Image Optimization Techniques to Enhance your WordPress SiteDCI
Image Optimization Techniques to Enhance your WordPress Site
Images can add a lot of value to a piece of content. In fact, researchers at Xerox have found that images increase people’s willingness to read a piece of content by 80%. Kissmetrics has also found that content with relevant images gets 94% more views than content without relevant images.
However, poorly optimized images increase the size of your pages, and increase your loading times. Longer loading times can then lead to lower search engine rankings and a higher bounce rate. Poorly optimized images will also start to take a toll in the long run, increasing your hosting costs as you upload more and more images.
So how can you optimize your images for your WordPress website?
1. By Using the Right File Formats
In general, you will find 3 file formats online when it comes to images: JPEG, PNG and GIF. The most efficient format, in terms of size, is JPEG. This format uses compression to reduce the file size at the expense of quality. PNG uses lossless compression techniques, which allow for higher quality, at a larger file size. JPEGs are used for most images on the site, while PNGs are best reserved for website design images such as buttons, icons, and screenshots. GIFs are not as common as the other two formats, and they are used mainly for animated files nowadays.
2. By Optimizing Your Images Before You Upload Them to Your Website
WordPress has a very useful feature which automatically creates three different sizes for any uploaded image. These sizes are 150×150 pixels, 300×200 pixels and 600×600 pixels. Many bloggers use this feature to reduce the size of the images they upload, and while it is effective in that regard, it does not compress images. This means that by using this feature alone, you will not get the most out of your bandwidth.
So what is the solution? Many graphical editing programs, such as Photoshop, have an option which allows the user to reduce the size and quality of an image for the internet. For example, Photoshop users have to option to “Save for Web and Devices”. This option allows users to choose the file format and the quality of the final image, and it will notify users of the picture’s final size. Other programs such as GIMP also have this feature, but if your current graphical editor does not, you have the following free options:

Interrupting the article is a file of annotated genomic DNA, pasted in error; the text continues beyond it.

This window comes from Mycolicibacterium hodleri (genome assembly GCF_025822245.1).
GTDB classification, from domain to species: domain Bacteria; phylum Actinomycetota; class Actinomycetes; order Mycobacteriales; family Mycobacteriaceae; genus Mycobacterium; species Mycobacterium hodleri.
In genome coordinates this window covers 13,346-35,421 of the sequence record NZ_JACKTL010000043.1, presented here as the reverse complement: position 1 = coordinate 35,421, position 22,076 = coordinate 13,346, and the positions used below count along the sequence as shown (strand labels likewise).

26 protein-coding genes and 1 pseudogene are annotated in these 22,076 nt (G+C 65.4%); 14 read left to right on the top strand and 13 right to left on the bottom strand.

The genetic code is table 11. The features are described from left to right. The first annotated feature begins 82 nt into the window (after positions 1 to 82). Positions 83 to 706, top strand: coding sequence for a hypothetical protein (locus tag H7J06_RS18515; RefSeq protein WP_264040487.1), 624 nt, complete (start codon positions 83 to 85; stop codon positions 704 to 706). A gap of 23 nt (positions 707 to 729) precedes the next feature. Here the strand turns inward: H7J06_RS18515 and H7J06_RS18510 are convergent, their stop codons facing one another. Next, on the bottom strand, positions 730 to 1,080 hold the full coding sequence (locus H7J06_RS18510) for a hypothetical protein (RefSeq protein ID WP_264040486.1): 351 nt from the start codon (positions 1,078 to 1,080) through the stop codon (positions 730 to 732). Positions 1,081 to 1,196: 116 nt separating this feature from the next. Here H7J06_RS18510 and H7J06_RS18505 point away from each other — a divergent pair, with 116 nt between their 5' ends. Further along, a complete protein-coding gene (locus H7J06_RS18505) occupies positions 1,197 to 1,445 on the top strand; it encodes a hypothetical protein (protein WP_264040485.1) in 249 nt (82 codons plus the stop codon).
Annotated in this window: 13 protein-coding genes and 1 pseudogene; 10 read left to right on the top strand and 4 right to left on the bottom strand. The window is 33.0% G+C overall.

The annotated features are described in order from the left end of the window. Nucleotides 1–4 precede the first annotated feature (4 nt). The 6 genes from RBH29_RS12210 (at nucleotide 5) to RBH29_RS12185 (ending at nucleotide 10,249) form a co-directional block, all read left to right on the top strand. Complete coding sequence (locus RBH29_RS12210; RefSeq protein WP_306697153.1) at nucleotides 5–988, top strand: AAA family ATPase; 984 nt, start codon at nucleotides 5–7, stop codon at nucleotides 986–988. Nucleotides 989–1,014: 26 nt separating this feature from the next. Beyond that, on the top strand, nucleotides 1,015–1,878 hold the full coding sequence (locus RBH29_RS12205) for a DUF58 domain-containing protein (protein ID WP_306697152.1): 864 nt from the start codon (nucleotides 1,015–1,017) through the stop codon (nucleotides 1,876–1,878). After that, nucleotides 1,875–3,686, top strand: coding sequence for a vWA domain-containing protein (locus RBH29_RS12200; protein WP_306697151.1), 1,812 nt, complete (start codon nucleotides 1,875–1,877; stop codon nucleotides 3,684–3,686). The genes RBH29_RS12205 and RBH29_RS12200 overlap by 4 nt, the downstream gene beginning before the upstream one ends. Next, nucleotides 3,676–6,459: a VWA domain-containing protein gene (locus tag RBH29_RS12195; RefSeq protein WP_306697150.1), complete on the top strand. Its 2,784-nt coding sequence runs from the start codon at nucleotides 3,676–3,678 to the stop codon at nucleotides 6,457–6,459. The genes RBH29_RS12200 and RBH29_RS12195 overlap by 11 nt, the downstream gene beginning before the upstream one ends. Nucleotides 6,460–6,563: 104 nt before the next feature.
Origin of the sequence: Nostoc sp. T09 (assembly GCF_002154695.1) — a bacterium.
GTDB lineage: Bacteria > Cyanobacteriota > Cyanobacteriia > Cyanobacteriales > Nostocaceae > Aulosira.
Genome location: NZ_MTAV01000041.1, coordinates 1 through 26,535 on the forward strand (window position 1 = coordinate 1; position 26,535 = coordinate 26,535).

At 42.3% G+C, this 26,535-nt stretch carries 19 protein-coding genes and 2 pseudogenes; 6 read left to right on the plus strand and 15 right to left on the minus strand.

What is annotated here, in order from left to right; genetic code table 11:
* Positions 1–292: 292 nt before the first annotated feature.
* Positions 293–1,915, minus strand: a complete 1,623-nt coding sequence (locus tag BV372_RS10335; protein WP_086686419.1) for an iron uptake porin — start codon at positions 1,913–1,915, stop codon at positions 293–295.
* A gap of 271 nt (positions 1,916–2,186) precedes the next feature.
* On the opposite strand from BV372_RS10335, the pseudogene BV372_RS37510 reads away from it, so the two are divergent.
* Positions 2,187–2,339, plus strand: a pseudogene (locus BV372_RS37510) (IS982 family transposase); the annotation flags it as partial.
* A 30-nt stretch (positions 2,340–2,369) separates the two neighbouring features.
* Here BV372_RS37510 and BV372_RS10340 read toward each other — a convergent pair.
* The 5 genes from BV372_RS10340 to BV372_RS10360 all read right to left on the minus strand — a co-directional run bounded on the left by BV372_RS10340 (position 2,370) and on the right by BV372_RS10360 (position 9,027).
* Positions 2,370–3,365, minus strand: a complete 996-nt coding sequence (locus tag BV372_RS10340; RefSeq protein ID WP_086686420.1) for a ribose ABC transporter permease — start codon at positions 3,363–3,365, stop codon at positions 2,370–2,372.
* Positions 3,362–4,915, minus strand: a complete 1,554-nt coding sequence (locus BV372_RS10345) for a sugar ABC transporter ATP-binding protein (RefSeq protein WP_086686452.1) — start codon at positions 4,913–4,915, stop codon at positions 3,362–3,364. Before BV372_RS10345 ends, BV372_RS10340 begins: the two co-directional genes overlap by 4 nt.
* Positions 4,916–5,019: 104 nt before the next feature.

You could also go with a paid premium program, but the benefits to file compression are minimal compared to their free alternatives. In the example below, you can see RIOT’s compression window that offers a side by side comparison of the original and optimized image.
3. By Optimizing Your Images After You Upload Them to Your Website
While it is best to optimize images before you upload them to your WordPress site, there are many situations when this is simply inefficient. In these cases, you have many plugins at your disposal, plugins such as Yahoo’s WP Smush.it. The Smush.it API can be used to strip metadata from JPEGs (e.g. date, camera info, time, etc.), convert GIFs to PNGs, optimize JPEG compression, and remove unused images.
Plugins such as Smush.it are extremely useful if you have many images already uploaded on your site and would like to have a sweeping reduction in file sizes. However, make sure that you use this method during times of low traffic to your site, because it can put a heavy load on the CPU and cause crashes.
If you are looking for alternatives to Smush.it, you have Hammy, Imsanity, CW Image Optimizer and EWWW Image Optimizer. These plugins are preferred to Smush.it by some users, because they do not use external servers for image processing.
Image optimization can lead to decreased loading times and bounce rates, which in turn will lead to a higher ranking in the search engines. However, compression is a double edged sword. You have to be careful not to compress your images too much, as that can lead to low quality images. If you are photographer, and you have no choice but to upload big, high quality photos to your website, you should check out Lazy Load, which is a plugin that does not load images until they are visible in the user’s browser.